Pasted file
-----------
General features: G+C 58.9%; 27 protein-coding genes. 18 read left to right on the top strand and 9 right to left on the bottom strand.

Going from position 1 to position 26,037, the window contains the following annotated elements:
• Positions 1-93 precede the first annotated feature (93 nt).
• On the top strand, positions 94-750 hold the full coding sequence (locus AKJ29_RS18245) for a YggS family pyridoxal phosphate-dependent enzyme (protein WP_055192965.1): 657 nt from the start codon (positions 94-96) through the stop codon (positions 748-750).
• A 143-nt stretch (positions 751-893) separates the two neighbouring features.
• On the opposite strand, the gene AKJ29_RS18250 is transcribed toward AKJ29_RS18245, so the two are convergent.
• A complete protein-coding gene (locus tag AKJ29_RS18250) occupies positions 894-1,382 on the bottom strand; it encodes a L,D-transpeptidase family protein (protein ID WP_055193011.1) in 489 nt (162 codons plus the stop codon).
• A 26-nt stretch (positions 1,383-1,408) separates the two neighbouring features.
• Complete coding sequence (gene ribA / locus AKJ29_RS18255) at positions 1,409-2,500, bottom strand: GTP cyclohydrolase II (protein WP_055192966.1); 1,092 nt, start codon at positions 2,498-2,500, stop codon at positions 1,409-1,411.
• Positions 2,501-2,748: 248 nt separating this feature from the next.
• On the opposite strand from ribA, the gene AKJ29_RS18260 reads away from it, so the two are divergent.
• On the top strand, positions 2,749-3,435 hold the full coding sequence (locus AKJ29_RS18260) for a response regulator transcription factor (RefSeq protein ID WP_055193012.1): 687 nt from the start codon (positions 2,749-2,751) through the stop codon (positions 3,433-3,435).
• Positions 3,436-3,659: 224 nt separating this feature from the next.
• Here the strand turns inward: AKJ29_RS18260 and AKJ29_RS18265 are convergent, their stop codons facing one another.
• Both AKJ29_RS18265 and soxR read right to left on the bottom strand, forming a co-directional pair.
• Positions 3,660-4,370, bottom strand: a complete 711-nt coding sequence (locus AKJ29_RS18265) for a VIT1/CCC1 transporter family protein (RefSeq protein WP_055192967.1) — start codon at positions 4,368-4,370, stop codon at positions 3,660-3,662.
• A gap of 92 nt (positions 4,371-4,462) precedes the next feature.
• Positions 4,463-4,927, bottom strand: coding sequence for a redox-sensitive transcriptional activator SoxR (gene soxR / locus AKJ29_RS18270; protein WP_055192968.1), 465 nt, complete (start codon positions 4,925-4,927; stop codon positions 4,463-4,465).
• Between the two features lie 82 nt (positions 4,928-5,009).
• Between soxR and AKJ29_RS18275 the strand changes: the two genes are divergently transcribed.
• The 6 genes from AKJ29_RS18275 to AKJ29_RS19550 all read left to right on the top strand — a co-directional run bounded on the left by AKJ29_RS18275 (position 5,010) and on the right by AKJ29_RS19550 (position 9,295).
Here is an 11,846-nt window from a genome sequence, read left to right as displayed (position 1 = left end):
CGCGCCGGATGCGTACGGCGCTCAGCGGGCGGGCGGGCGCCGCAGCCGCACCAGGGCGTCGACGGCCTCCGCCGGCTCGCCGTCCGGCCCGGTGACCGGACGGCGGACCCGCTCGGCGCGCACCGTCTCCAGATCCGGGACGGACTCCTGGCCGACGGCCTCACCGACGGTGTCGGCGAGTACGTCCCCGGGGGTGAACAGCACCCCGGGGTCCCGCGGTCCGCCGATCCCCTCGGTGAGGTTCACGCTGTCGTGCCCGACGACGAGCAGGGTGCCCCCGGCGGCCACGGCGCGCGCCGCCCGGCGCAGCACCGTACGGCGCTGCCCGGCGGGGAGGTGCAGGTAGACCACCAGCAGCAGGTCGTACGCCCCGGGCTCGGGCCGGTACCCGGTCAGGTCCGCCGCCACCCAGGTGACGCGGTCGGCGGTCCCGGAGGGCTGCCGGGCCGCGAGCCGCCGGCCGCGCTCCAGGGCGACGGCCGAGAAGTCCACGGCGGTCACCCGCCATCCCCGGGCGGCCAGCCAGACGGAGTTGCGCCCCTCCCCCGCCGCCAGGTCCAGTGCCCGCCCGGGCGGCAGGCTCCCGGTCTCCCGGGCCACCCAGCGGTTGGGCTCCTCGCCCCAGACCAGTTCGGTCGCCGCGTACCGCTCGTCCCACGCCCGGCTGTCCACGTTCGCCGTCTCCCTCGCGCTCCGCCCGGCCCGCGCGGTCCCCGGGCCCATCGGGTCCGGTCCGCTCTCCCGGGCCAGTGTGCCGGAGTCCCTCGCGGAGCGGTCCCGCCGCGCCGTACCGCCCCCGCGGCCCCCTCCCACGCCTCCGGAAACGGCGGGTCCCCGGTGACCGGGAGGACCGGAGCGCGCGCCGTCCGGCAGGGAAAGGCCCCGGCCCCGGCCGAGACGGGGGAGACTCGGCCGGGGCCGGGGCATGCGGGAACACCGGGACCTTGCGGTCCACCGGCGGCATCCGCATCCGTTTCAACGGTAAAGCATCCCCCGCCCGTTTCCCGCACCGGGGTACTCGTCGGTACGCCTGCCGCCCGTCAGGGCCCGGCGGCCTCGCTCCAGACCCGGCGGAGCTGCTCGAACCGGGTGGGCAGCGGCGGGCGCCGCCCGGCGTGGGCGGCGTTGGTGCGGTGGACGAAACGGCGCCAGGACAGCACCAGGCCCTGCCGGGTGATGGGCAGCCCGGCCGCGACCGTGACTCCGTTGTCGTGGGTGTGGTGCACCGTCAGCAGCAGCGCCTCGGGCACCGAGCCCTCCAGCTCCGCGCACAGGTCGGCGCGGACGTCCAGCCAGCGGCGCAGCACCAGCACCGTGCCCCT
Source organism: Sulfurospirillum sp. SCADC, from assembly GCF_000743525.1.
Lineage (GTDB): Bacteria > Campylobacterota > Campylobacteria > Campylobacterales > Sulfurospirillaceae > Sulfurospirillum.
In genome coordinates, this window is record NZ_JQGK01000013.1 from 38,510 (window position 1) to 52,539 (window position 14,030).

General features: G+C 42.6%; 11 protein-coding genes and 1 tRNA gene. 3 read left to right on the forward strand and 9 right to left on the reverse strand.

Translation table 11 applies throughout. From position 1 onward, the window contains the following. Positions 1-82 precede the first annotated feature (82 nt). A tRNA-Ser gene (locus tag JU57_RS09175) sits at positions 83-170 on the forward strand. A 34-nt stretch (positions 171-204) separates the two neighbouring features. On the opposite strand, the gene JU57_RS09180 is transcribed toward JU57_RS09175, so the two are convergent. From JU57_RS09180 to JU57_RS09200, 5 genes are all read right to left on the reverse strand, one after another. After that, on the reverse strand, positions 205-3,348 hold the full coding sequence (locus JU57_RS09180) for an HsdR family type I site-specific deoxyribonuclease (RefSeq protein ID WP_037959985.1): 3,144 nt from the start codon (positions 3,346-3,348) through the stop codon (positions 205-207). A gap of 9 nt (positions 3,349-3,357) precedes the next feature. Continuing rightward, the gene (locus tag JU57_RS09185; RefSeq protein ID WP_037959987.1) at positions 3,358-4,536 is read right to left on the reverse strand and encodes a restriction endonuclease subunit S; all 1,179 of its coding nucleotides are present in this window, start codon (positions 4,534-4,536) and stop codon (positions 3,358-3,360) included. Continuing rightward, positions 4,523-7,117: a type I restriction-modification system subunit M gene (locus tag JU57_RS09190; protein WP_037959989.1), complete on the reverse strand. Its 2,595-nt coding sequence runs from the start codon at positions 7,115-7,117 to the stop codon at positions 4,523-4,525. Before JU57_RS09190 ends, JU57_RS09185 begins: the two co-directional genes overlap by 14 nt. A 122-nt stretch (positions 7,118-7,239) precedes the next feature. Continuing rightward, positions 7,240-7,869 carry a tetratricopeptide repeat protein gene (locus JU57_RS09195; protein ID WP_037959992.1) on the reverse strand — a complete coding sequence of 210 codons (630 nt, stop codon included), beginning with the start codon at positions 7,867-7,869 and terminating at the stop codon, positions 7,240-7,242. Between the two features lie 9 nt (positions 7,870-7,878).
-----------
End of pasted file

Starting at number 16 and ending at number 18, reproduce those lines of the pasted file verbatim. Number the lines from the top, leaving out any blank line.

• Positions 3,660-4,370, bottom strand: a complete 711-nt coding sequence (locus AKJ29_RS18265) for a VIT1/CCC1 transporter family protein (RefSeq protein WP_055192967.1) — start codon at positions 4,368-4,370, stop codon at positions 3,660-3,662.
• A gap of 92 nt (positions 4,371-4,462) precedes the next feature.
• Positions 4,463-4,927, bottom strand: coding sequence for a redox-sensitive transcriptional activator SoxR (gene soxR / locus AKJ29_RS18270; protein WP_055192968.1), 465 nt, complete (start codon positions 4,925-4,927; stop codon positions 4,463-4,465).